Reflecting on My barbecue adventure

Cooking Barbecue

The story of barbecue is the story of America: Settlers arrive on great unspoiled continent, discover wondrous riches, set them on fire and eat them. ~Vince Staten

The pork shoulder was half price, and we have not had barbecue in a while, so I bought it thinking I would slow cook it.

I took no pictures, because it turns out, the bargain roast was ¾ of a pound larger than what our slow cooker can handle. Who needs to preserve this mistake in estimating?  But, after some finagling, I got the lid on the cooker, and figured cooking overnight would further reduce its size.

That it did.

I know because I couldn’t sleep for the reason that I worried:

First, that the old trusty companion the slow cooker is, would finally give up the ghost in the middle of the night and set the kitchen on fire;

Second, that all the juices the roast would produce would then flood out of the cooker and across the counter, and onto the floor. Then, Doug would slip on all the grease the next morning making coffee.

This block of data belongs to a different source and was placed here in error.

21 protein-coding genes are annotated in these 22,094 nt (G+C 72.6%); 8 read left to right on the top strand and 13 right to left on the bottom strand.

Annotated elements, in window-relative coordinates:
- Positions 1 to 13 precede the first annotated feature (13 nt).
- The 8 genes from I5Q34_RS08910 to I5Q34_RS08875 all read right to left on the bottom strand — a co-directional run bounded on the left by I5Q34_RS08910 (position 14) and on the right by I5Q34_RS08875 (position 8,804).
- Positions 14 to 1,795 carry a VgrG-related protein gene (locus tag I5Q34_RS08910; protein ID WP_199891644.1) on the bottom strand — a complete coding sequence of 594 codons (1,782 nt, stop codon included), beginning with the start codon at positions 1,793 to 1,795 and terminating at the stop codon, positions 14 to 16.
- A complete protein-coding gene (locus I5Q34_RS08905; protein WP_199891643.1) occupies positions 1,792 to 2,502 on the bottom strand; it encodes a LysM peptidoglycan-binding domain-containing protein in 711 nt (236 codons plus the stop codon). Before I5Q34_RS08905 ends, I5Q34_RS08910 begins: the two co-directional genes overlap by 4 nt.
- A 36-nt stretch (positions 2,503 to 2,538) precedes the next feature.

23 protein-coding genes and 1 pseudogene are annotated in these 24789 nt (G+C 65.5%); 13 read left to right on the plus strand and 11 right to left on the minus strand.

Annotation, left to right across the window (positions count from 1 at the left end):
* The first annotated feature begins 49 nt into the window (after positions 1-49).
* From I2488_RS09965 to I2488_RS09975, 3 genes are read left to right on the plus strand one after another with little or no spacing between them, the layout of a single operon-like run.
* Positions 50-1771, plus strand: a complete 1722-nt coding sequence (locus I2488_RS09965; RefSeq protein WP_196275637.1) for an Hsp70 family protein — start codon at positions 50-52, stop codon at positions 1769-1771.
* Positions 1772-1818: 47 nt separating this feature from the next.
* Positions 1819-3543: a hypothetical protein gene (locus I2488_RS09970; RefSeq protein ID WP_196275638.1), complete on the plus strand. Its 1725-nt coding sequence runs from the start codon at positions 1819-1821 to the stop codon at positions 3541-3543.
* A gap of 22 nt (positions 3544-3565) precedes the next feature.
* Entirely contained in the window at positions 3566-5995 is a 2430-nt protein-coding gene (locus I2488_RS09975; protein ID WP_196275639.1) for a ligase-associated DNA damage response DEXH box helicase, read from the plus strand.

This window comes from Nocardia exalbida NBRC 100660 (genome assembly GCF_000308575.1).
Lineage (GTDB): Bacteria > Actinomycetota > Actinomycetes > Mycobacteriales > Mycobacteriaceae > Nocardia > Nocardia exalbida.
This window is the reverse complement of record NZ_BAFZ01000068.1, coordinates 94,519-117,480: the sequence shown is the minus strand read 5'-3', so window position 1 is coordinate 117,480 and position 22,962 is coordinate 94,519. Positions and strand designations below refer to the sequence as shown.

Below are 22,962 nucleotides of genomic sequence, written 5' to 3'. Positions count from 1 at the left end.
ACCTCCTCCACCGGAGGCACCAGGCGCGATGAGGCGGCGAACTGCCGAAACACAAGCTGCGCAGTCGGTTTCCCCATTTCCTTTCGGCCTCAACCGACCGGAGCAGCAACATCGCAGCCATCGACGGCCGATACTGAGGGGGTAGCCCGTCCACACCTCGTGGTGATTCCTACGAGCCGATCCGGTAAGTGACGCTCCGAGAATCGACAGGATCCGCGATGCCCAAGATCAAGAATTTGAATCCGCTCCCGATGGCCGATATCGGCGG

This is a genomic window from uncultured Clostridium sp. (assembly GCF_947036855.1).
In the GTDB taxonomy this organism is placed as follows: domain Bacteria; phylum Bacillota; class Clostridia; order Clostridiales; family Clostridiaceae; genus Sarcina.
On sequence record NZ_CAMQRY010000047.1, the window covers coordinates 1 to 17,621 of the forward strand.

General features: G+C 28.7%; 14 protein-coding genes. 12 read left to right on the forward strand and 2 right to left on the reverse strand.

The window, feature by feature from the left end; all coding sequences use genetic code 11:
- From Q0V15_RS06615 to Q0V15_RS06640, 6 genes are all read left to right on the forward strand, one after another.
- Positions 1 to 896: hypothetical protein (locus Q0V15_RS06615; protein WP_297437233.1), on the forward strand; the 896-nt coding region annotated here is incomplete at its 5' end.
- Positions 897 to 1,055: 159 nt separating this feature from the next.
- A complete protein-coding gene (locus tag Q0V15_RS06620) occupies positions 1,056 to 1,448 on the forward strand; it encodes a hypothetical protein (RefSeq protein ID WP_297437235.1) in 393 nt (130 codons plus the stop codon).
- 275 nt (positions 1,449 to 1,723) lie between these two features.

So, I kept waking myself up wondering if everything was OK.

At 3:00 AM I tiptoed across an icy floor to skim off the juices; juices that had in fact bubbled up to the very top! Fifteen minutes more, and who knows?

At 5:48 AM, I just unplugged everything and went back to bed until nine.

The meat is tasty – and made wonderful barbecue thanks to the sauce Aldi’s sells.  It wouldn’t impress Texans– but on a cold wintry night, Doug liked it.

Can I Sleep Now?

Oh, I hope I can sleep tonight. I will if I don’t lie awake worrying about the coming ice storm and what will happen if we lose power.  What will I do with all that shredded pork?

If I had my life to live over, I would perhaps have more actual troubles but I’d have fewer imaginary ones. ~Don Herold in I’d Have Picked More Daises

P.S. A tip for the indoor [autumn’s] gardener from Peg Bracken, on a cold, rotten day:

Now doth the harried houseperson put plastic sacks over the sick-looking house plants to humidify their individual atmospheres, for this doth bring the invalid back to green-growing health but not always. 

“We’ve got to accept the idea that plants just up and die for no apparent reason.”~ Lynn and Joel Rapp, authored  Mother Earth’s Hassle-Free Indoor Plant Book (The I Hate to Cook Almanack , page 15)

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